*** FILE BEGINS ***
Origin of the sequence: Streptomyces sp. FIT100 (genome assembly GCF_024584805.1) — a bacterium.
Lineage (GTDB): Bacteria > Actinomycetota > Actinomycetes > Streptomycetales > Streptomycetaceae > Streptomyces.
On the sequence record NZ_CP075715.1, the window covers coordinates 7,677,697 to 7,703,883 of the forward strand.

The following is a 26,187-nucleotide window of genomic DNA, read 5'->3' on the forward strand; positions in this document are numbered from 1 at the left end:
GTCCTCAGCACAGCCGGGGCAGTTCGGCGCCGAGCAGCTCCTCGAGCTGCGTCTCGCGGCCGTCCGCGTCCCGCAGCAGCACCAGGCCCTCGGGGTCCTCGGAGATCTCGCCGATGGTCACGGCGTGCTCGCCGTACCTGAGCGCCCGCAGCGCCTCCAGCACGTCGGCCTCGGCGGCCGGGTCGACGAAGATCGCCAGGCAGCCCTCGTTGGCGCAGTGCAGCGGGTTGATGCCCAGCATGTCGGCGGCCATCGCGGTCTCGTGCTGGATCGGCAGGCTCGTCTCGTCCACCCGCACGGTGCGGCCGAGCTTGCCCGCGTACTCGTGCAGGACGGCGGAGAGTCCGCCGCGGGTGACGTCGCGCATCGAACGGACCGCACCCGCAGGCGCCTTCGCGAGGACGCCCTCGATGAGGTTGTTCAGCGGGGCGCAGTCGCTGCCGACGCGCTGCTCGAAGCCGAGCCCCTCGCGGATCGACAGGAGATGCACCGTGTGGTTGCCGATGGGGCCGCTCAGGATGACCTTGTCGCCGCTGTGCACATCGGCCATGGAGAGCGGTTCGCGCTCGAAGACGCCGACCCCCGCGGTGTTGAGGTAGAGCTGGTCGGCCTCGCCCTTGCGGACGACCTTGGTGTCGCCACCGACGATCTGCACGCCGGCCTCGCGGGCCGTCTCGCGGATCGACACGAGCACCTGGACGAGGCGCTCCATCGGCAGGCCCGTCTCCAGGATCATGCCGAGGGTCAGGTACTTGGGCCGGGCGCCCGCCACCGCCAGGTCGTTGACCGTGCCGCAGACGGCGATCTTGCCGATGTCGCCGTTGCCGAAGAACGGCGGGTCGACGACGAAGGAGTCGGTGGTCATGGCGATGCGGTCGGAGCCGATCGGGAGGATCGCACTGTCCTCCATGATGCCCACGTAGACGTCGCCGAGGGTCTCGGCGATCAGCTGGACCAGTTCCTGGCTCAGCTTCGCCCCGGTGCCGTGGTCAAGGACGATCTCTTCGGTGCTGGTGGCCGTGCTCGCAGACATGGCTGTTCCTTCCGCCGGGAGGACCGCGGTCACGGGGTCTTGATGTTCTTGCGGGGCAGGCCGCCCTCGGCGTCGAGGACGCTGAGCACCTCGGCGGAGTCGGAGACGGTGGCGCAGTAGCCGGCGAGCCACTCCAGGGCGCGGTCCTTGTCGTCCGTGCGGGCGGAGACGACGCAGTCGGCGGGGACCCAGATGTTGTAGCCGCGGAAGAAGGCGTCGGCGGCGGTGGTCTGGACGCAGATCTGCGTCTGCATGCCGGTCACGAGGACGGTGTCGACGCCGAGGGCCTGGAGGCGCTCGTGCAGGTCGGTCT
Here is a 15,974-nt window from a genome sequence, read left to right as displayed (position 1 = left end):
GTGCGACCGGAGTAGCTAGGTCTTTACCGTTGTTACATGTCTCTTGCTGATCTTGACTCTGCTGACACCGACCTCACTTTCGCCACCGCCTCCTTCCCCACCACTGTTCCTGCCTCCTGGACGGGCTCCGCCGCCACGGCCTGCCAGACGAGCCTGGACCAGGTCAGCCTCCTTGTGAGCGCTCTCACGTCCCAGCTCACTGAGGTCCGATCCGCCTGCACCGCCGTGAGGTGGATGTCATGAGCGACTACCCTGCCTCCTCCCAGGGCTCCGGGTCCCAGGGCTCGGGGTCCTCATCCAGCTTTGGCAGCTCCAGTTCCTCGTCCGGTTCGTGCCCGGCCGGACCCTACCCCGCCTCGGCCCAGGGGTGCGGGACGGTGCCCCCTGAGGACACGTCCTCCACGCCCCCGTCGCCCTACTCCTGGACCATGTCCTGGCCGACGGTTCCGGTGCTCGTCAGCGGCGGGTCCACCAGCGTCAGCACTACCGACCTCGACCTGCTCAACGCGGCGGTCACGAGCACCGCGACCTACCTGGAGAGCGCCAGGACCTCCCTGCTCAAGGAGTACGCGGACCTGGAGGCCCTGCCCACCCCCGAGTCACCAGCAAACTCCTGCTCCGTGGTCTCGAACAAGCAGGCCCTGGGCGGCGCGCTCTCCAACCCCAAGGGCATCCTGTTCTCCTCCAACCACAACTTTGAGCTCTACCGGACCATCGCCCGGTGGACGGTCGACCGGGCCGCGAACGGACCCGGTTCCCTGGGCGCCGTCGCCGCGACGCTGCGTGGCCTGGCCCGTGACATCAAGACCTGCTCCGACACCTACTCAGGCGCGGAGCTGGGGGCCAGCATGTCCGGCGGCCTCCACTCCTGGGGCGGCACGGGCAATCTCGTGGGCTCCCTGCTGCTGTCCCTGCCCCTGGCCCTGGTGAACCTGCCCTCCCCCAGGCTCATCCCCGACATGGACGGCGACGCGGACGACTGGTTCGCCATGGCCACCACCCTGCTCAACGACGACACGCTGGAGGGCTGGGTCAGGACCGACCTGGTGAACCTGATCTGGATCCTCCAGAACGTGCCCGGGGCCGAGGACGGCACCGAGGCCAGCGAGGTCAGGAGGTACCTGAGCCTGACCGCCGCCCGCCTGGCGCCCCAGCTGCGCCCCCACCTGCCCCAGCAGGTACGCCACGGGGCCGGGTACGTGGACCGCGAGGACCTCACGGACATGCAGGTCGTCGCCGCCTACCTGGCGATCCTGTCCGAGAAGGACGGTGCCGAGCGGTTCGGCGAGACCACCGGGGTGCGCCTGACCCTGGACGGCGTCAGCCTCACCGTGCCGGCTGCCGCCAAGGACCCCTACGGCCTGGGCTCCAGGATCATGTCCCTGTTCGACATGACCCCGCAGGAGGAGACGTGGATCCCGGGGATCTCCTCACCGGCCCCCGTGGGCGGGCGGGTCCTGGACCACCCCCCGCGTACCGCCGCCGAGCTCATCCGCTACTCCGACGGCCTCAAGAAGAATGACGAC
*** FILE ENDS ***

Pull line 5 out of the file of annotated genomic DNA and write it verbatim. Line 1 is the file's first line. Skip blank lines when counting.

GTCCTCAGCACAGCCGGGGCAGTTCGGCGCCGAGCAGCTCCTCGAGCTGCGTCTCGCGGCCGTCCGCGTCCCGCAGCAGCACCAGGCCCTCGGGGTCCTCGGAGATCTCGCCGATGGTCACGGCGTGCTCGCCGTACCTGAGCGCCCGCAGCGCCTCCAGCACGTCGGCCTCGGCGGCCGGGTCGACGAAGATCGCCAGGCAGCCCTCGTTGGCGCAGTGCAGCGGGTTGATGCCCAGCATGTCGGCGGCCATCGCGGTCTCGTGCTGGATCGGCAGGCTCGTCTCGTCCACCCGCACGGTGCGGCCGAGCTTGCCCGCGTACTCGTGCAGGACGGCGGAGAGTCCGCCGCGGGTGACGTCGCGCATCGAACGGACCGCACCCGCAGGCGCCTTCGCGAGGACGCCCTCGATGAGGTTGTTCAGCGGGGCGCAGTCGCTGCCGACGCGCTGCTCGAAGCCGAGCCCCTCGCGGATCGACAGGAGATGCACCGTGTGGTTGCCGATGGGGCCGCTCAGGATGACCTTGTCGCCGCTGTGCACATCGGCCATGGAGAGCGGTTCGCGCTCGAAGACGCCGACCCCCGCGGTGTTGAGGTAGAGCTGGTCGGCCTCGCCCTTGCGGACGACCTTGGTGTCGCCACCGACGATCTGCACGCCGGCCTCGCGGGCCGTCTCGCGGATCGACACGAGCACCTGGACGAGGCGCTCCATCGGCAGGCCCGTCTCCAGGATCATGCCGAGGGTCAGGTACTTGGGCCGGGCGCCCGCCACCGCCAGGTCGTTGACCGTGCCGCAGACGGCGATCTTGCCGATGTCGCCGTTGCCGAAGAACGGCGGGTCGACGACGAAGGAGTCGGTGGTCATGGCGATGCGGTCGGAGCCGATCGGGAGGATCGCACTGTCCTCCATGATGCCCACGTAGACGTCGCCGAGGGTCTCGGCGATCAGCTGGACCAGTTCCTGGCTCAGCTTCGCCCCGGTGCCGTGGTCAAGGACGATCTCTTCGGTGCTGGTGGCCGTGCTCGCAGACATGGCTGTTCCTTCCGCCGGGAGGACCGCGGTCACGGGGTCTTGATGTTCTTGCGGGGCAGGCCGCCCTCGGCGTCGAGGACGCTGAGCACCTCGGCGGAGTCGGAGACGGTGGCGCAGTAGCCGGCGAGCCACTCCAGGGCGCGGTCCTTGTCGTCCGTGCGGGCGGAGACGACGCAGTCGGCGGGGACCCAGATGTTGTAGCCGCGGAAGAAGGCGTCGGCGGCGGTGGTCTGGACGCAGATCTGCGTCTGCATGCCGGTCACGAGGACGGTGTCGACGCCGAGGGCCTGGAGGCGCTCGTGCAGGTCGGTCT